In the many curious roles he’s played through the years, from meathead playboy to reality television heel to BFF of autocrats everywhere, Donald Trump has brought to mind countless fictional characters. Picture the horny-for-violence populist creep Greg Stillson in The Dead Zone. The crass billionaire-prankster Guy Grand in Terry Southern’s The Magic Christian. King Ubu. Biff Tannen. Thanos. Jabba the Hutt.
But in light of the fallout from his extortionate, impeachment-worthy phone call with the president of Ukraine, and noting the repellent hoods at the heart of the scandal — Giuliani, Pompeo, Perry, Mulvaney, Parnas, Fruman, and the rest — Trump increasingly resembles one loathsome fictional figure, in particular: Oliver Twist‘s manipulator of larcenous minions, Fagin. And the fact that Fagin is a slum-dwelling, 19th-century English Jew (with Shylock and Svengali, he comprises English Lit’s Unholy Trinity of Semitic villains), and Trump is a 21st-century far-white American plutocrat? No matter. They are, uncannily, odious brothers from other mothers.
Consider, for example, Fagin’s and Trump’s shared spasmodic temperament: each is shifty and fawning one moment, belligerent and insulting the next. Such instability might be driven by mental illness, or it could be a pathological schemer’s strategy for keeping allies off-balance and foes at bay. In truth, it’s probably a bit of both. The point is that no one in Trump’s or Fagin’s circle can be certain which persona, the Unctuous Flatterer or the Raving Debaser, will appear next.
Or consider that in Fagin we have a gangster who has long cultivated a crew of grifters and bootlickers while somehow convincing them to say and do whatever it takes to protect the Boss.
In Fagin we have a paranoiac who offers misfits and mediocrities a ready-made community where greed, envy, and back-stabbings are coins of the realm.
And then there are Fagin’s and Trump’s weirdly similar, toxic utterances.
“What a fine thing capital punishment is!” — Fagin, on how the death penalty silences everyone, including colleagues who might “bring awkward stories to light.”
“Bring back the death penalty!” — Trump, in an open letter to newspapers after the 1989 “Central Park jogger” attack: a case that resulted in wrongful convictions of five young men of color. Trump’s fanning the flames in that volatile scenario, meanwhile, neatly anticipated his later role as the loudest and most obnoxious of the racist, fringe-right “birthers.”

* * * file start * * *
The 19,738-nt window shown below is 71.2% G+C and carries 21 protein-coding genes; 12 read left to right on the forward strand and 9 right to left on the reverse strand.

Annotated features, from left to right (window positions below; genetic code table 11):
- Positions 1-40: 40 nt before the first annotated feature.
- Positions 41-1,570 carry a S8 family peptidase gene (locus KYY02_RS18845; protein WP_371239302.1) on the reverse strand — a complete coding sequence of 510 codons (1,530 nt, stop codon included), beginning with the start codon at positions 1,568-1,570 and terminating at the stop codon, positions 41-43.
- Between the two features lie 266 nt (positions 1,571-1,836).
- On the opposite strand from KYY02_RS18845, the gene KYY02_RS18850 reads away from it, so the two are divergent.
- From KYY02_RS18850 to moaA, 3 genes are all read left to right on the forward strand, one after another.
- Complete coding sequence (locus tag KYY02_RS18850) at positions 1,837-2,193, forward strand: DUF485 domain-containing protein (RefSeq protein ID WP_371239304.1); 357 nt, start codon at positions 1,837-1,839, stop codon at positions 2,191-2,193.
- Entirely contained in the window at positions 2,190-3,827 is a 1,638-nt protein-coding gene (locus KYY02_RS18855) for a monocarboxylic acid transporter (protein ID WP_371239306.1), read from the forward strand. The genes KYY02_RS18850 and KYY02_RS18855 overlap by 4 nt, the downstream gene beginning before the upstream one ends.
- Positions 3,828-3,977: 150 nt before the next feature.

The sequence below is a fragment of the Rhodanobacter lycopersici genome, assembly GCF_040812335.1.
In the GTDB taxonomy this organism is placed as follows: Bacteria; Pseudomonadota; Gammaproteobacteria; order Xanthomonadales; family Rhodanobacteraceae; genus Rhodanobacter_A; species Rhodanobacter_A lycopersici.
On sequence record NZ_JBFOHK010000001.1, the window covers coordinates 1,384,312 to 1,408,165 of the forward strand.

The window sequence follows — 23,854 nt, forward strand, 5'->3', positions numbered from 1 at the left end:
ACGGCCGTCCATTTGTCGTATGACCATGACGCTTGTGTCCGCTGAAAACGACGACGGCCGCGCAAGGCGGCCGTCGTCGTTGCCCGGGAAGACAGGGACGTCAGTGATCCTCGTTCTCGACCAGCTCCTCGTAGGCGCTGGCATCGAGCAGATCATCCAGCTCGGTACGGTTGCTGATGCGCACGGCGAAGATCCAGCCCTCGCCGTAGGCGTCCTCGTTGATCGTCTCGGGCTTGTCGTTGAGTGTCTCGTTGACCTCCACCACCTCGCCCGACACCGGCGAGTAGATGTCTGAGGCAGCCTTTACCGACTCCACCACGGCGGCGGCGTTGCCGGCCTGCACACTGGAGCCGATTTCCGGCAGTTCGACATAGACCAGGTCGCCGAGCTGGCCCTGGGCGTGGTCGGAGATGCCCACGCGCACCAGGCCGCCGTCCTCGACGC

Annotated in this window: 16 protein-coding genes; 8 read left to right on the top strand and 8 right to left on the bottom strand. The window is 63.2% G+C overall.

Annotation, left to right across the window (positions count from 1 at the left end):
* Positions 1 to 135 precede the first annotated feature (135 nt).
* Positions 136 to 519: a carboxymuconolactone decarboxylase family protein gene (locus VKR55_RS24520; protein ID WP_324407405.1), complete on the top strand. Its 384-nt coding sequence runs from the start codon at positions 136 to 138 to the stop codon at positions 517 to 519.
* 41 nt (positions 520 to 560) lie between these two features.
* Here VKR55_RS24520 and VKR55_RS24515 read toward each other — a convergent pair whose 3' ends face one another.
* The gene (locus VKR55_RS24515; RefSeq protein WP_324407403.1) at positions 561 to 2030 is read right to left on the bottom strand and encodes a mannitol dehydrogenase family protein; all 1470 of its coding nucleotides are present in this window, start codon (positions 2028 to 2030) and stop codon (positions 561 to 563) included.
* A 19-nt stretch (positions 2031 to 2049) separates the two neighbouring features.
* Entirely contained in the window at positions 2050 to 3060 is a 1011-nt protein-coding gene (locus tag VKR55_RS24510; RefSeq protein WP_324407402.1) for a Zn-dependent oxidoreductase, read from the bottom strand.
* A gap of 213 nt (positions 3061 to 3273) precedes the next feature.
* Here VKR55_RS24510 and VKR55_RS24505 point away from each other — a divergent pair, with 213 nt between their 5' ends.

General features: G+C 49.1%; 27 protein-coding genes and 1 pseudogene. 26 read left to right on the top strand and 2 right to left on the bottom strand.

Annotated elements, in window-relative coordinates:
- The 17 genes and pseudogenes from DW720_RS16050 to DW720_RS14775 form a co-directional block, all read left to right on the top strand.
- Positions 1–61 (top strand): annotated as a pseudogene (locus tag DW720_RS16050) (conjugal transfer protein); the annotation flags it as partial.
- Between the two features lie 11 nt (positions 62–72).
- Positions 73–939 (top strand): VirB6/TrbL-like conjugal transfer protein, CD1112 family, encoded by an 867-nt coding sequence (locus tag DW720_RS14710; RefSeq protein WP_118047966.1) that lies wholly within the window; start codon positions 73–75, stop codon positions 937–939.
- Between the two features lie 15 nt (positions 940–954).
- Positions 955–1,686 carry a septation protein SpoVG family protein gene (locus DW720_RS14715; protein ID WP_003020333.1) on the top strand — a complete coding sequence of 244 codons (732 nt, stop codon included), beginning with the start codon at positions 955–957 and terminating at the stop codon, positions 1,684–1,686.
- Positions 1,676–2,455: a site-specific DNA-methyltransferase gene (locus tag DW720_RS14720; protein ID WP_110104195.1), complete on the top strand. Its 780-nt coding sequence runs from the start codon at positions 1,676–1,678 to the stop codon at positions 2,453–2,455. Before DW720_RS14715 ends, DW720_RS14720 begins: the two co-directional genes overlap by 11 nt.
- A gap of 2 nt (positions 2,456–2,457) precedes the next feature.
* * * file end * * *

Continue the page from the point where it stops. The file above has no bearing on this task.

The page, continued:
“If you want revenge on those that treat you like a dog, come to me.” — Fagin, seeking to convince a young prostitute that he has her interests at heart.
“I love getting even when I get screwed by someone… Always get even. You need to screw them back 15 times harder.” — Trump, exalting revenge as a core ethic.
“One pound… that’s what I never gave yet for any job of work where there wasn’t valuable consideration to be gained.” — Fagin, boasting that he never tackles an endeavor that cannot materially benefit him.
“I’m very greedy. I’ve always been greedy.” — Trump, boasting of his lifelong venality to enraptured fans at a 2016 rally in Iowa.
“My dear.” — Fagin’s glib, icky catch-phrase, addressed to those he despises and fears.
“Beautiful.” — Trump’s all-purpose adjective, with which he has modified an astonishing variety of nouns, from chocolate cake, Confederate statues, his border wall, and coal to Belgium (which he once characterized as a “beautiful city”), American tax dollars, and the White House phone system.
Finally, it’s worth noting the irony of Donald Trump resembling any Jewish figure, historical or literary. After all, who can forget the skin-crawling moment when the President of the United States offered flaccid condemnation of torch-bearing goons in Charlottesville — goons chanting a slogan that might have been penned by everyone’s favorite club-footed homunculus, Joseph Goebbels: “Jews will not replace us!”
More examples abound of the ways in which Fagin and Trump are ethical and psychological twins. But rather than continuing to mull the similarities between these creatures, I prefer to seek solace, if only for a moment, in Dickens’ own imperishable words.
In the preface to the third edition of Oliver Twist (1841), the great — arguably the greatest — Victorian novelist wrote that in the brave, selfless character of Oliver he hoped to show “the principle of Good surviving through every adverse circumstance, and triumphing at last.”
Even in times like these, with impeachment proceedings in full, somber bloom and a cornered, unhinged, not-bright commander-in-chief tweeting blatant threats and volatile inanities from the White House, we can still dream of Good’s survival. Right? Can’t we?